• Network Attached Storage (NAS)
    • Gaming rigs
      • Thrashed

Weekly Map


Introduction to problem: Complete custom PC workstation

Activity 5-9: Discussing Custom PC Configuration

Activity 5-10: Selecting Components for Custom Workstations

Team meetings to develop project plan and goals


Review module content, as necessary

Contribute to team project


Hands-on exploration

Team progress check with supervisor (using project plan)


Review module content, as necessary

Contribute to team project


Team sharing of project with whole group

Online post-assessment

Lesson Ideas

This is the culminating activity of the module. Students should explore the needs of different types of user profiles, such as those commonly identified by the district’s IT department (e.g., student, teacher, administrator or support staff with specific job duty needs, graphics or video creation, and perhaps even an eSports gamer). If they have been working on their custom PC throughout the module, they can use this time to complete their custom workstation. Or students may be asked to completely customize a PC this week only. At the end of the week, students should describe the system they have configured and justify the decisions they made about topics covered in the module, like memory, expansion cards, storage, power supplies, displays, keyboards, and other peripherals.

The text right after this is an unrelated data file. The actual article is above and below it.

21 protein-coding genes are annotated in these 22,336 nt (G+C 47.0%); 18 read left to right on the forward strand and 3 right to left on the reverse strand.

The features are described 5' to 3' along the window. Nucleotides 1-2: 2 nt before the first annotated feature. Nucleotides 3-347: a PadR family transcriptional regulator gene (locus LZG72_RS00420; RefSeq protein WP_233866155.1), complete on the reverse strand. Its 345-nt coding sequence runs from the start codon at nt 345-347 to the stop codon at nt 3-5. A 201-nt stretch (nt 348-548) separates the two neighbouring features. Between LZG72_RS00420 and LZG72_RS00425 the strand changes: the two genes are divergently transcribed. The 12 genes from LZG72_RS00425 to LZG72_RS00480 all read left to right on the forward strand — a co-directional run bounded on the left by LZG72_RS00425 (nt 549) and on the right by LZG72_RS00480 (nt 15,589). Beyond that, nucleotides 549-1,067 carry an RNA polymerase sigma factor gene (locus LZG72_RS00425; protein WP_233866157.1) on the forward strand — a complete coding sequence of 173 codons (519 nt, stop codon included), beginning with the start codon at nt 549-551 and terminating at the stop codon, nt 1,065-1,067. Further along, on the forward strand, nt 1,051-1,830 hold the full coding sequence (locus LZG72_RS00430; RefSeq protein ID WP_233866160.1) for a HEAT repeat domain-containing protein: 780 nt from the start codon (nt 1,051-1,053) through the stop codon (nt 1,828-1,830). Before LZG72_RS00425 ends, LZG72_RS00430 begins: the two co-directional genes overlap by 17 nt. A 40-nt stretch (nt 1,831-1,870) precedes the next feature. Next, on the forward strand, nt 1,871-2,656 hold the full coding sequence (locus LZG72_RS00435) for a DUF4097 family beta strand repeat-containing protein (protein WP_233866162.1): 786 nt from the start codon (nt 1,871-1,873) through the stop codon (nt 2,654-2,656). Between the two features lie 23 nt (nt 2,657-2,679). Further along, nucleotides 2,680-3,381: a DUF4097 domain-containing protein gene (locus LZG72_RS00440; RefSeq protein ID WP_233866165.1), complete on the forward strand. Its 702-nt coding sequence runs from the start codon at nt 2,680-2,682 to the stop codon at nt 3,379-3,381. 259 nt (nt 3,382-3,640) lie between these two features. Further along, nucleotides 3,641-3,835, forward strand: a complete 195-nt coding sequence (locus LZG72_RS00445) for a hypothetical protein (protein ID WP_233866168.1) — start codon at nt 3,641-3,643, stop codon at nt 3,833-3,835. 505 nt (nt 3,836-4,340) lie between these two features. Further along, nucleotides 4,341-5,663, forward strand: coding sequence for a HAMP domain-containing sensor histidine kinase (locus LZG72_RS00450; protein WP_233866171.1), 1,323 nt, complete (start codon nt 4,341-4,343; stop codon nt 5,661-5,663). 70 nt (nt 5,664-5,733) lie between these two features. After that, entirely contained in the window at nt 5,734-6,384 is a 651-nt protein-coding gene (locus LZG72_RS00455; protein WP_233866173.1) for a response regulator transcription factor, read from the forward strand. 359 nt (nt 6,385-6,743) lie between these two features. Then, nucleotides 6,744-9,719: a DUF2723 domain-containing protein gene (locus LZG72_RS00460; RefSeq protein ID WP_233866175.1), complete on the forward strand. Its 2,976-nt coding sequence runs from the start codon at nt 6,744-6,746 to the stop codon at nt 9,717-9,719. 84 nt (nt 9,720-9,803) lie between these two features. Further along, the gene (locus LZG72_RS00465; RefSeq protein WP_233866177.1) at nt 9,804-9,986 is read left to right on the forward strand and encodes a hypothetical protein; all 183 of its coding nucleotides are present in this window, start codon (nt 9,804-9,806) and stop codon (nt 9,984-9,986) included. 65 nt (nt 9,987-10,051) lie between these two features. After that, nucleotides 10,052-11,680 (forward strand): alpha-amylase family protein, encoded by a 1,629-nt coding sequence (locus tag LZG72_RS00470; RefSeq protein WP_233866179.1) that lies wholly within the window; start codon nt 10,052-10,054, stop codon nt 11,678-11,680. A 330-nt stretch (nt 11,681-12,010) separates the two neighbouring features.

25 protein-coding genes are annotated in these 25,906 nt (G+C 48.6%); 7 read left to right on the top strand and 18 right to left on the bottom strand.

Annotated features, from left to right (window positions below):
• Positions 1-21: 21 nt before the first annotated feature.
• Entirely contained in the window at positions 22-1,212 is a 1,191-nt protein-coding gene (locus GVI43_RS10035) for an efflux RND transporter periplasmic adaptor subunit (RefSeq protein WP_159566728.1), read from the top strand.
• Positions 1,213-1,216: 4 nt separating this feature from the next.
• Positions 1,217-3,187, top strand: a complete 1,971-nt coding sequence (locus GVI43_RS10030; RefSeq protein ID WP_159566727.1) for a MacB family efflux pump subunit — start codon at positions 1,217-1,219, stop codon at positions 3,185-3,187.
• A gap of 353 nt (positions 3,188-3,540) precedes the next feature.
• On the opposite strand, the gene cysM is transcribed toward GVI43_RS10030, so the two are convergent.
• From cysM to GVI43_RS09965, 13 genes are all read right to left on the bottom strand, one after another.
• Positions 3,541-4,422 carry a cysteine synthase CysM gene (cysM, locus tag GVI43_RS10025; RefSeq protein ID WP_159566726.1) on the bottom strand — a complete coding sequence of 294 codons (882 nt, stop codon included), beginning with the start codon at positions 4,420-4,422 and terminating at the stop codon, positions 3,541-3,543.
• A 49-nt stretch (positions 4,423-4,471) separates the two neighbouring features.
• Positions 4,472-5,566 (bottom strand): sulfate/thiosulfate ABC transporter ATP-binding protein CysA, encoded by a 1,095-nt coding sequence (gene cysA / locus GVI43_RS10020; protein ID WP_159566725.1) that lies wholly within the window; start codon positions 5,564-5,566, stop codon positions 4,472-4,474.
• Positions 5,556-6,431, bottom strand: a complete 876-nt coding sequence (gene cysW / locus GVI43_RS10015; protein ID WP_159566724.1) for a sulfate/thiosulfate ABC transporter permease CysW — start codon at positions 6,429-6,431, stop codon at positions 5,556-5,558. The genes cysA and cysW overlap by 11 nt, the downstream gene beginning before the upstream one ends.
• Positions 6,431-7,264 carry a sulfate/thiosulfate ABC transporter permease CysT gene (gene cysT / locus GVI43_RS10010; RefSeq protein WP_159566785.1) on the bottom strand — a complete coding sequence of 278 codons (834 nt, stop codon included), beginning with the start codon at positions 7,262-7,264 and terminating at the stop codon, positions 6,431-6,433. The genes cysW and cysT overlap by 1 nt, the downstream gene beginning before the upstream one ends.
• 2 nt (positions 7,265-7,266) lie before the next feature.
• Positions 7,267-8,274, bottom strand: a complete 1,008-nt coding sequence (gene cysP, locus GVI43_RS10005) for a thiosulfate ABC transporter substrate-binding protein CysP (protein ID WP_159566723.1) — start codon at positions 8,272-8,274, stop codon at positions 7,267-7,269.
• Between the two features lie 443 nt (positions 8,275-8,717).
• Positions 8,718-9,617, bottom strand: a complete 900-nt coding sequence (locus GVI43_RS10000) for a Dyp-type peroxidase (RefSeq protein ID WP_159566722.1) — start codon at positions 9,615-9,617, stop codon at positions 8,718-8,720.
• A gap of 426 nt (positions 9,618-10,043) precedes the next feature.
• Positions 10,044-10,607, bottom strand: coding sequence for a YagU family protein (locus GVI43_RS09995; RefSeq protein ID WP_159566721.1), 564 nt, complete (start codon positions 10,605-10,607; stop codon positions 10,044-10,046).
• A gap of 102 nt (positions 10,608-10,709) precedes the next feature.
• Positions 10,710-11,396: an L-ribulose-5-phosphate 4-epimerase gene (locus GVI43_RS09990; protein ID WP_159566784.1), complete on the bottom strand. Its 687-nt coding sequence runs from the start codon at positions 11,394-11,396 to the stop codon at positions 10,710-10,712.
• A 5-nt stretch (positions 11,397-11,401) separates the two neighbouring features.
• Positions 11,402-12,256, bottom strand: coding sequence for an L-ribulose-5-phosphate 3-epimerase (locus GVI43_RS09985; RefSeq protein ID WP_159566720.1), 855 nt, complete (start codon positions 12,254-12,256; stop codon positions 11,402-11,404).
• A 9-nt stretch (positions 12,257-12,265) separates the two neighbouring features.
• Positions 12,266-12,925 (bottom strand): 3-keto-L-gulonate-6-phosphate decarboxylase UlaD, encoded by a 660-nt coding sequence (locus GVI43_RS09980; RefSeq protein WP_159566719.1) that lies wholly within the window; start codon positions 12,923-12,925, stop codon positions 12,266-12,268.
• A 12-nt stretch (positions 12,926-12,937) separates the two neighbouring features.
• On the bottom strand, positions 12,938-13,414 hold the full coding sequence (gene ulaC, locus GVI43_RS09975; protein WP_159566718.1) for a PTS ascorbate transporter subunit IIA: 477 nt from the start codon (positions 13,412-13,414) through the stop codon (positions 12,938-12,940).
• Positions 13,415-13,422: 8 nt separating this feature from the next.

Potential Resources

The Official CompTIA A+ Core 1 & Core 2 Instructor Guide for Exams 220-1001 and 220-1002

  • Topic 5E: Configure a custom PC and all peripherals (p. 315-325)
    • Activity 5-9: Discussing Custom PC Configuration (p. 322)
    • Activity 5-10: Selecting Components for Custom Workstations (pp. 322-323)

CompTIA also offers videos for purchase through their website or on ITPro.TV.

Professor Messer at and YouTube offers numerous free videos of various lengths for many of the topics for the CompTIA 220-1001 A+ Exam. They are easy to understand, narrated videos with visuals. If you are teaching a CompTIA course, the site notes “You’re welcome to use them as much as you’d like, provided you embed the videos with the associated YouTube link or link directly to my site. Please click the “Contact Us” link at the top of our web page and let me know how you’re using them.”

Entry Level I.T. Training from Technology Gee

Videos from Basics Explained

Articles and other resources

Hardware Components from Lumen Learning. Long overview that covers concepts across multiple topics in the A+ Exam Objectives

Everything You Need to Know About Computer Hardware (April 24, 2021) long article by Tim Fisher for LifeWire that contains links to further description of many components that you might return to throughout the course for different topics.

A beginner’s guide to building your own PC by David Nield for Popular Science (October 18, 2018).

How to build a computer from Micron, a memory manufacturer.

How to build a custom PC for gaming, editing, or coding by Stefan Etienne for The Verge (September 13, 2018)